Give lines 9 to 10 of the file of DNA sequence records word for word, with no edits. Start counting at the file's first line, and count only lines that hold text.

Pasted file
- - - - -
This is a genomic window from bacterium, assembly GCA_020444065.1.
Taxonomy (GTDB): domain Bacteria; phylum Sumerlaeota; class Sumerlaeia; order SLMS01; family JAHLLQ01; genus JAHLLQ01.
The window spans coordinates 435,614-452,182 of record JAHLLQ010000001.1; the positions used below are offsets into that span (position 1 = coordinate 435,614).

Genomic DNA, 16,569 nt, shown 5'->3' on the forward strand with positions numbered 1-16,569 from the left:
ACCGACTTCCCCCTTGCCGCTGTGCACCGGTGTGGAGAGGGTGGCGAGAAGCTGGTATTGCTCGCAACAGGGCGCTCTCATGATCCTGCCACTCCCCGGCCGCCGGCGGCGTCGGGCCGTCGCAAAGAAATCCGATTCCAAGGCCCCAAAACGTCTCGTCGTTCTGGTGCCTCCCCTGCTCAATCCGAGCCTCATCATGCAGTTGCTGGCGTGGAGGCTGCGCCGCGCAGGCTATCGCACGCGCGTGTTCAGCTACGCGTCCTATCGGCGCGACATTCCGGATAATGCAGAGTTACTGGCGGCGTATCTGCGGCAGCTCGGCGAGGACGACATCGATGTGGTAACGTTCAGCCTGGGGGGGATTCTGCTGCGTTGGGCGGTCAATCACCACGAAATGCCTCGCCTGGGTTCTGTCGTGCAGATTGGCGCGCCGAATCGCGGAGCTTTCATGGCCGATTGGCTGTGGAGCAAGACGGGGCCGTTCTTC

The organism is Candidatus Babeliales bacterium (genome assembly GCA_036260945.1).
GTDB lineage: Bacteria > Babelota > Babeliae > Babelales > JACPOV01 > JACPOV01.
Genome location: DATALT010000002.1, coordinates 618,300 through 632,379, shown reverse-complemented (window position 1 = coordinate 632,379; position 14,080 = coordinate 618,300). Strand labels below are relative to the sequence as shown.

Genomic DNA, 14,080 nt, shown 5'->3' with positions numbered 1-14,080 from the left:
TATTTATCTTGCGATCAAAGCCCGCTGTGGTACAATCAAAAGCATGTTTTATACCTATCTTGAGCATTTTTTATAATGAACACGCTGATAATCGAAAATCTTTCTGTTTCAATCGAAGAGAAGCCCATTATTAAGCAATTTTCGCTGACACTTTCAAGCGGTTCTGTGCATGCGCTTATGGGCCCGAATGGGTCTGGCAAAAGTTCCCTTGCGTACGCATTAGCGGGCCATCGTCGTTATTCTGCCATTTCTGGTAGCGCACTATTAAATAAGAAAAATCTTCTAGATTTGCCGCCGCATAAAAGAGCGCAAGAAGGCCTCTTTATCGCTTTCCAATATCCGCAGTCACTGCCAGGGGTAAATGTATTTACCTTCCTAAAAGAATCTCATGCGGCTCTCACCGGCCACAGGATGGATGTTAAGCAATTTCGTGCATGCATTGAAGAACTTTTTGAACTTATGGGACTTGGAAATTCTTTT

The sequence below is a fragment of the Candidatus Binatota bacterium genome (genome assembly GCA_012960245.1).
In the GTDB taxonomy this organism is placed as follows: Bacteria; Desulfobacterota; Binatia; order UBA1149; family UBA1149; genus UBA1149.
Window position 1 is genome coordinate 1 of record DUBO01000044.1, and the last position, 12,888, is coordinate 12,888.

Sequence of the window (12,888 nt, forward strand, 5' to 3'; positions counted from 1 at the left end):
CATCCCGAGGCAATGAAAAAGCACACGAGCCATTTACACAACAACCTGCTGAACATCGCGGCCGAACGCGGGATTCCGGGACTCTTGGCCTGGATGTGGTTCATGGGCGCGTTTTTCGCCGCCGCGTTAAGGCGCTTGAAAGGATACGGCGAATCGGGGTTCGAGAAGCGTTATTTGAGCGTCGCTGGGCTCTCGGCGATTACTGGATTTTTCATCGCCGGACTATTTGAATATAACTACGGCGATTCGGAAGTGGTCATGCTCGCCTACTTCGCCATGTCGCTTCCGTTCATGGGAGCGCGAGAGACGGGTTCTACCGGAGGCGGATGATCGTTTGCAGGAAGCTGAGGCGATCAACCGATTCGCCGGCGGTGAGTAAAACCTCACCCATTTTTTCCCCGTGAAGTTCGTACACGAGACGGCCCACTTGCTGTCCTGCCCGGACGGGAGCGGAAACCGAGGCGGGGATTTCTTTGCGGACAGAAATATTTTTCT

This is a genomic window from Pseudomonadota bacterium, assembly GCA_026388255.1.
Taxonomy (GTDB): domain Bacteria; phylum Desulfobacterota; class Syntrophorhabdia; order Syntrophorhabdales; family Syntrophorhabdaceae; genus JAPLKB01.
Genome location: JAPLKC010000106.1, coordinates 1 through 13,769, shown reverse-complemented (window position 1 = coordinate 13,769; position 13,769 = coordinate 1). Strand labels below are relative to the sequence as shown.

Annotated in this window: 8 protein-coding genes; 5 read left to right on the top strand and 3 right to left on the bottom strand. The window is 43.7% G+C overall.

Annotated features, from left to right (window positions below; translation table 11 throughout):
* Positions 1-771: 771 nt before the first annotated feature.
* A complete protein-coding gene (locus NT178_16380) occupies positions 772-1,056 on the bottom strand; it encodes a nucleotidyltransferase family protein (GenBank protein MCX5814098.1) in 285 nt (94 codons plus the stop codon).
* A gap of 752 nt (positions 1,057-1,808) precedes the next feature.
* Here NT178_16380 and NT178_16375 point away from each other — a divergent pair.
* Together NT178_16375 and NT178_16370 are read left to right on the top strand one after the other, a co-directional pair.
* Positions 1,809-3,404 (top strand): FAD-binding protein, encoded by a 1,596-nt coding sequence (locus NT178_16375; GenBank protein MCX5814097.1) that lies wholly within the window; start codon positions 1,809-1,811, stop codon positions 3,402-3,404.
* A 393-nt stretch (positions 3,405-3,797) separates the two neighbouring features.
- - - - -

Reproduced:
Genomic DNA, 14,080 nt, shown 5'->3' with positions numbered 1-14,080 from the left:
TATTTATCTTGCGATCAAAGCCCGCTGTGGTACAATCAAAAGCATGTTTTATACCTATCTTGAGCATTTTTTATAATGAACACGCTGATAATCGAAAATCTTTCTGTTTCAATCGAAGAGAAGCCCATTATTAAGCAATTTTCGCTGACACTTTCAAGCGGTTCTGTGCATGCGCTTATGGGCCCGAATGGGTCTGGCAAAAGTTCCCTTGCGTACGCATTAGCGGGCCATCGTCGTTATTCTGCCATTTCTGGTAGCGCACTATTAAATAAGAAAAATCTTCTAGATTTGCCGCCGCATAAAAGAGCGCAAGAAGGCCTCTTTATCGCTTTCCAATATCCGCAGTCACTGCCAGGGGTAAATGTATTTACCTTCCTAAAAGAATCTCATGCGGCTCTCACCGGCCACAGGATGGATGTTAAGCAATTTCGTGCATGCATTGAAGAACTTTTTGAACTTATGGGACTTGGAAATTCTTTT